But, as a parent, you don’t need to wait for a specific day or week to let your child’s teachers know you value his/her contribution to your child’s education. A thoughtful, sincere note that describes something specific about what you value will be more appreciated than a dozen apples during Teacher Appreciation Week.
Better yet, ask your child to tell you about something his or her teacher does that makes them like to learn, and include the example in your note. I guarantee it will be a note that makes it into that teacher’s “keepers” and is valued long after your son or daughter has moved on.
For some other ideas, check out our extremely popular blog called, “Showing Appreciation for Your School’s Staff.”
Raise the bar: from school customer service to personalized service
As humans, we are a selfish lot. Particularly true for educators is the expression, “I don’t care how much you know until I know how much you care.” Those who interact with us, particularly parents, students, and staff, will feel loyalty, trust, and confidence in those they know care about them and their needs.
When we can turn our school customer service into personal service, we will build a strong school brand. Our school’s and leadership’s reputation can become nearly bulletproof so long as our efforts are sincere. So, how can we do that in our schools?
Tell them why they care. Ask yourself, are the customer service processes we’re using in our school helping our customers (staff, parents, staff) feel like they are doing business with a human or a bureaucracy? For example:
- Are the answers we give about why something is necessary because “that’s the way we do it here” or “it’s a rule/law/policy”? Or do we provide a reason that helps them understand how they benefit from our request?
This could be as simple as providing the information on your school website about why a particular student policy is in place (“It helps us protect your student’s privacy,” “It helps us assure that all of our students are safe on campus,” or “It helps me understand how to best help your child learn”). Or, it might be the way we word a request, avoiding a demanding tone and passive voice in favor of a more inviting, conversational tone.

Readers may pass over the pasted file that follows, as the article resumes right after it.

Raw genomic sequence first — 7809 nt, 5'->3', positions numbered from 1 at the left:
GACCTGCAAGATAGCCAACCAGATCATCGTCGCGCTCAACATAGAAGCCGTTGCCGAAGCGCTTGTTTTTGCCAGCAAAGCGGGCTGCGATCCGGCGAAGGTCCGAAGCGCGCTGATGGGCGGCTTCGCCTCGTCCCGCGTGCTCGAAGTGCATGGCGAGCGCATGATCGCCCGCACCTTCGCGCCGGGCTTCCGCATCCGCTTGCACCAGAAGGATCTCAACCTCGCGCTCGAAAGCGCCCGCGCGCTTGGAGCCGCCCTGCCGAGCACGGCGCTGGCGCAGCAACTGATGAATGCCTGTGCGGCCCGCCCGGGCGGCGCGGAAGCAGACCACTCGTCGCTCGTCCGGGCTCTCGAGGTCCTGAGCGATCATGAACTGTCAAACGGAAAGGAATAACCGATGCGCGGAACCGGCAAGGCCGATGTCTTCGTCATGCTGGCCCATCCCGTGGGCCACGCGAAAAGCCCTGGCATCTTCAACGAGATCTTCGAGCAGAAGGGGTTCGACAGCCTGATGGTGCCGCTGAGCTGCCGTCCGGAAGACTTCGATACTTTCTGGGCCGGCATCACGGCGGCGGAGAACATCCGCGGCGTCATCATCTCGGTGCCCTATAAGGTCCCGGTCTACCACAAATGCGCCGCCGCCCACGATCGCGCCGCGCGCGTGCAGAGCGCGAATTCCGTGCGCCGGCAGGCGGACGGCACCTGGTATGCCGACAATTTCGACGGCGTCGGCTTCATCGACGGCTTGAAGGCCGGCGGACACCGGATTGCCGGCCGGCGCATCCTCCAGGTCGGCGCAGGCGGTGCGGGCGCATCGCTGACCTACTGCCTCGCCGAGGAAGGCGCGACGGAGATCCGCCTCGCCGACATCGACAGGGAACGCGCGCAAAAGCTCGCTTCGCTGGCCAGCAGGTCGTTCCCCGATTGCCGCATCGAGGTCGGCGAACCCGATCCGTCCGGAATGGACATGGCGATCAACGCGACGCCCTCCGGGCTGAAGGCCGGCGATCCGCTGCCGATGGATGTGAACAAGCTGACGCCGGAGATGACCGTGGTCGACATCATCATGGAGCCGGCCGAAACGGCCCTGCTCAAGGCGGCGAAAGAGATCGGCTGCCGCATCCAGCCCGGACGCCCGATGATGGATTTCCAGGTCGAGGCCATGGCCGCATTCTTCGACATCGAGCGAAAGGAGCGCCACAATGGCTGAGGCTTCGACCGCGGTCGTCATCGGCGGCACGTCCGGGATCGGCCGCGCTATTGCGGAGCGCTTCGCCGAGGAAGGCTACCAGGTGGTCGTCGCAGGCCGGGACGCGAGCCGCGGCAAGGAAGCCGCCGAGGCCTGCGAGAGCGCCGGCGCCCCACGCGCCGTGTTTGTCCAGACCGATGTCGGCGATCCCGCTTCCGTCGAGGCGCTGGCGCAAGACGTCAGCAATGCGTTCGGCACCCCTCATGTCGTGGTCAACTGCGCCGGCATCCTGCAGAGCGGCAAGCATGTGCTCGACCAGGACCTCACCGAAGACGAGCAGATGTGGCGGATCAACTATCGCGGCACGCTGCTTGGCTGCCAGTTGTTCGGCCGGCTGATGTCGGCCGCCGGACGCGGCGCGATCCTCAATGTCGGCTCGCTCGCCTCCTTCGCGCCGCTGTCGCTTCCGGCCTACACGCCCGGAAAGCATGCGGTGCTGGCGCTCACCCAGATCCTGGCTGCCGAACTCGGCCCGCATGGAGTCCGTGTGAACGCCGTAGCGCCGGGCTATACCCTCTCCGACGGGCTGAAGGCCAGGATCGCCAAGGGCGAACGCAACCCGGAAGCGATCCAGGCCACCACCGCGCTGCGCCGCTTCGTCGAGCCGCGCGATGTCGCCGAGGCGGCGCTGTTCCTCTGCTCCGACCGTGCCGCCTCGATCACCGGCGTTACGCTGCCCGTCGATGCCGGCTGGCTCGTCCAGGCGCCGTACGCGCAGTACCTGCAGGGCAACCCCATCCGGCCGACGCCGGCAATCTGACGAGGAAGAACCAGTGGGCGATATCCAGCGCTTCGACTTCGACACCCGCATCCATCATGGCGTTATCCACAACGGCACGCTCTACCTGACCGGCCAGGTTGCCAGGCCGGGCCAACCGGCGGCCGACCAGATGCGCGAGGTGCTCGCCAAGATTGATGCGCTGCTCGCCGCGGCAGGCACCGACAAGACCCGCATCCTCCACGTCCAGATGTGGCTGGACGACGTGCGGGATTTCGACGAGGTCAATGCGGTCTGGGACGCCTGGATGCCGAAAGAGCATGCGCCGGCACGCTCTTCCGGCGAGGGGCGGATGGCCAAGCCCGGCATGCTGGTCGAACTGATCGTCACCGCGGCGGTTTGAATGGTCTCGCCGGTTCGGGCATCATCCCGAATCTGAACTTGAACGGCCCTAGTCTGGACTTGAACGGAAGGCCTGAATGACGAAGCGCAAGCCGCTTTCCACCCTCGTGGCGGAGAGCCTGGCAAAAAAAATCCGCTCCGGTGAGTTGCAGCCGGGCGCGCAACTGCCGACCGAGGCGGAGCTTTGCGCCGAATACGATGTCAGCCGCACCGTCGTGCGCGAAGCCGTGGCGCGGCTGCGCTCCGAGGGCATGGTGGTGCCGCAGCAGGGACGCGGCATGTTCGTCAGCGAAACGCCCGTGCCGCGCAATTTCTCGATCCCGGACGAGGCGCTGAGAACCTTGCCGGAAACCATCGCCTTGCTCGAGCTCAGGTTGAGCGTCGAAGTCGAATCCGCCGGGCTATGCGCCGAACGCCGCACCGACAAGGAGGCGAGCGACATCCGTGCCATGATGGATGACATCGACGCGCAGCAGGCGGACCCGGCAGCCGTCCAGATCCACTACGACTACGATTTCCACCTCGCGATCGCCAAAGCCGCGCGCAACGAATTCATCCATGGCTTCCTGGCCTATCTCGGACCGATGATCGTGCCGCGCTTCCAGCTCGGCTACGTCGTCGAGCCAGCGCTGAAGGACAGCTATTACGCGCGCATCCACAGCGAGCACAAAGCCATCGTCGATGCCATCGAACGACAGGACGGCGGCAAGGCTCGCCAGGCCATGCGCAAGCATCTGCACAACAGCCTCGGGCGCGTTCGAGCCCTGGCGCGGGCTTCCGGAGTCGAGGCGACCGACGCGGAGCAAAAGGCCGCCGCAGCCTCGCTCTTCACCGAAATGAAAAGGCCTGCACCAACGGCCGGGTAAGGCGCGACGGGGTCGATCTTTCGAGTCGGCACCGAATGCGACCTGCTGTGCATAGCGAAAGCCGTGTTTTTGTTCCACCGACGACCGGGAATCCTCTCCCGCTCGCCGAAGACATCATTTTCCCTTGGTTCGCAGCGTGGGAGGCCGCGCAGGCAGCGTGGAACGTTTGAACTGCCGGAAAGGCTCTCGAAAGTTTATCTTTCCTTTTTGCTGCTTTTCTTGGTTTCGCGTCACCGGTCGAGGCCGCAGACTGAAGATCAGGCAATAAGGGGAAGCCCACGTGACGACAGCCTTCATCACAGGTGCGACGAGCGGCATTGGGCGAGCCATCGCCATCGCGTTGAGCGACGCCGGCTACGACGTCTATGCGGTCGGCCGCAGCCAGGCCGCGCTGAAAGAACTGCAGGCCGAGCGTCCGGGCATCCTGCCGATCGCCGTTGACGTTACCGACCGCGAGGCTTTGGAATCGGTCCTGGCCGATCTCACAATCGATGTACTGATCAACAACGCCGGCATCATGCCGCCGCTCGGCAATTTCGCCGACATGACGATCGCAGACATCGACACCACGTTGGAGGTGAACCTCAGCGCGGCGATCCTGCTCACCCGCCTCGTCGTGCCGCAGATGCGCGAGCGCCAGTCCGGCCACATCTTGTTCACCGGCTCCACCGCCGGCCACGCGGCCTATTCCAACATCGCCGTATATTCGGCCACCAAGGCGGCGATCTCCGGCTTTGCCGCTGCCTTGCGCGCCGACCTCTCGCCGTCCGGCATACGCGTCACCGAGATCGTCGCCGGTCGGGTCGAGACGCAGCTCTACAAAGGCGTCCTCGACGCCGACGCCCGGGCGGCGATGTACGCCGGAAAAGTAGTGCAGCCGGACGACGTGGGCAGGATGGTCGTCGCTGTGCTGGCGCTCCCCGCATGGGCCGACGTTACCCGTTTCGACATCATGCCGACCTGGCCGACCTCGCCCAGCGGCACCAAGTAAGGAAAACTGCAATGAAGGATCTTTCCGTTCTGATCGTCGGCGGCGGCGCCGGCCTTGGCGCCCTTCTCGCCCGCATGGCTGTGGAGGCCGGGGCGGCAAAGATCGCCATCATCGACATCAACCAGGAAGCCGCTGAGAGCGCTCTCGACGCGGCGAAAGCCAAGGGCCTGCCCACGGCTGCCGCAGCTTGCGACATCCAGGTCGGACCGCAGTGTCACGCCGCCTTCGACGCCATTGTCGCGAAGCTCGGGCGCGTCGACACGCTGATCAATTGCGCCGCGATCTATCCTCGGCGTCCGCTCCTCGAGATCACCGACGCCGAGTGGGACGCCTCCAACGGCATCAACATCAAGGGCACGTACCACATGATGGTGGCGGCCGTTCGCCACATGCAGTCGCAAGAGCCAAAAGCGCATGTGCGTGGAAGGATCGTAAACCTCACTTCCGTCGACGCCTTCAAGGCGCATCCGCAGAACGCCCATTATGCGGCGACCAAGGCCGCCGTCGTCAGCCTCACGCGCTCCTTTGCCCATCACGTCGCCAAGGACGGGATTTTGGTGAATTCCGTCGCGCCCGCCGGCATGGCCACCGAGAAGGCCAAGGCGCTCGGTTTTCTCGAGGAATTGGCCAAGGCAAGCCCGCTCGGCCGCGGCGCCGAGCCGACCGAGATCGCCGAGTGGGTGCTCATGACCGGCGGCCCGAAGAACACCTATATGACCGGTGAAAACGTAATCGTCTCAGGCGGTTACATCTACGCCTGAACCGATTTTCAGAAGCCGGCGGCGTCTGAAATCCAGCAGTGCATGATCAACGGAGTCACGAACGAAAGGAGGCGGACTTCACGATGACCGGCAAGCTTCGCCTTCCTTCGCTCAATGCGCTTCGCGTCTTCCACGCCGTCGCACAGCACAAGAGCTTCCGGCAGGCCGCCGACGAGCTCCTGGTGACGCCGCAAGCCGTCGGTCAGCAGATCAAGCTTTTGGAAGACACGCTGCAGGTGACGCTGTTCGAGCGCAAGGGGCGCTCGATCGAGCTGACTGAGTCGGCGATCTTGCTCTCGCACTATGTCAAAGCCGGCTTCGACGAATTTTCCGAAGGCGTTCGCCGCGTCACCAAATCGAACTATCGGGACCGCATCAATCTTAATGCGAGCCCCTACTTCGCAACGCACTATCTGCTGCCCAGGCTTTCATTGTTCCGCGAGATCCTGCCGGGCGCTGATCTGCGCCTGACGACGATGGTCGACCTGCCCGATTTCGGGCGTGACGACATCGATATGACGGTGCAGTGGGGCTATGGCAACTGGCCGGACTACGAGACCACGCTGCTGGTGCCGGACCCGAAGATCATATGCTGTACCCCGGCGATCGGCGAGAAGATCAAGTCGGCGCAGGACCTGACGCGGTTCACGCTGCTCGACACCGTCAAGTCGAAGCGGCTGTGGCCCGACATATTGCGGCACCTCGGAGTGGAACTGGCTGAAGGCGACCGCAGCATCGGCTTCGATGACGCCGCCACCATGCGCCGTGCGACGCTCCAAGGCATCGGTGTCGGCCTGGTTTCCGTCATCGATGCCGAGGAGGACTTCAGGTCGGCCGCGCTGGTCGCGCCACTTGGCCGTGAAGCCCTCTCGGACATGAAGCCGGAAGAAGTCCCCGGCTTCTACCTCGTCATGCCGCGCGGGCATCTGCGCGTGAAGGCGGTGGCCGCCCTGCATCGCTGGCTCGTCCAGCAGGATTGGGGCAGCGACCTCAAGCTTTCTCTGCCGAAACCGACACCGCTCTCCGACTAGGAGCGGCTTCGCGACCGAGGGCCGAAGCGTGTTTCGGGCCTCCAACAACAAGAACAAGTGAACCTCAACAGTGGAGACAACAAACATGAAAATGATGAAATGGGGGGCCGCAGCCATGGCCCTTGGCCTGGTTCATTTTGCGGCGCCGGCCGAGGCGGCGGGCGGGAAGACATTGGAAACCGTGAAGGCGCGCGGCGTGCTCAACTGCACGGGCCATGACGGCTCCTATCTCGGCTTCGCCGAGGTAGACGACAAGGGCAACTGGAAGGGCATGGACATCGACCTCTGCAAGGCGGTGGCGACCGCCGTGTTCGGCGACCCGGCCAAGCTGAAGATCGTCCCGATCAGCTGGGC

Are we using people’s names? If we don’t know it, we can ask and then use their name in our conversation (which will also help us remember it next time). If we teach or lead, do we make an effort to learn the names of those we serve? Brain science tells us that our own first name is important to us, and when we hear it unique brain functioning activation occurs. This in itself makes our interaction a personal one. Even using your own first name makes your exchange more personal. Think about the difference between getting an e-mail from “ABC School Attendance Clerk” or “Mary at ABC School.”
Put a face to it. If you often interact through e-mails, put a face to those conversations. It will humanize you and your school. It personalizes the communication. Add a real picture—no cheesy avatar—but just your smiling face added to your signature block will do. This is true of your school website as well. On those school directory pages, be sure you include a photo of each staff member (from the custodian to the superintendent). No exceptions (even of those people who say they don’t want their picture taken…well, unless they are in the Witness Protection Program)! They all are a part of that personal service your school provides.
Ask questions. In every conversation you have, ask and then listen. Find out more about who you are speaking with. How long have they lived in your area? How many children do they have? What can you do to help them out? Questions, asked sincerely and heard, provide tremendous value. What is more personal than having others show they are interested in you and your needs?
That’s really what effective customer service in schools is about, isn’t it? Outstanding customer service can also include finding out what your customers want from you, and a few well-targeted surveys can help with that. Then, when you analyze those surveys and implement solutions to meet some of those needs, be sure to let them know about it so they will know you heard them.
Make your school’s customer service a memorable experience
If you want to improve the relationships in your office or school, add a personal touch when showing appreciation or recognition. It only takes a few minutes, and the effects can last for a LONG time. I received a handwritten note from a superintendent several years ago, but to this day, whenever I hear this school district or superintendent’s name mentioned, I still get a nice warm feeling—and I am also quick to make sure we maintain his high opinion of us.
So, add showing appreciation in a memorable way to your school’s customer service repertoire. Look for opportunities all around you, or consider calendaring reminders to send out a few notes of appreciation weekly. In today’s society, where we are increasingly more isolated in a digital world, a personal thank you can stand out and bridge gaps. Give it a try!
Bonnie Leedy, CEO, School Webmasters, LLC.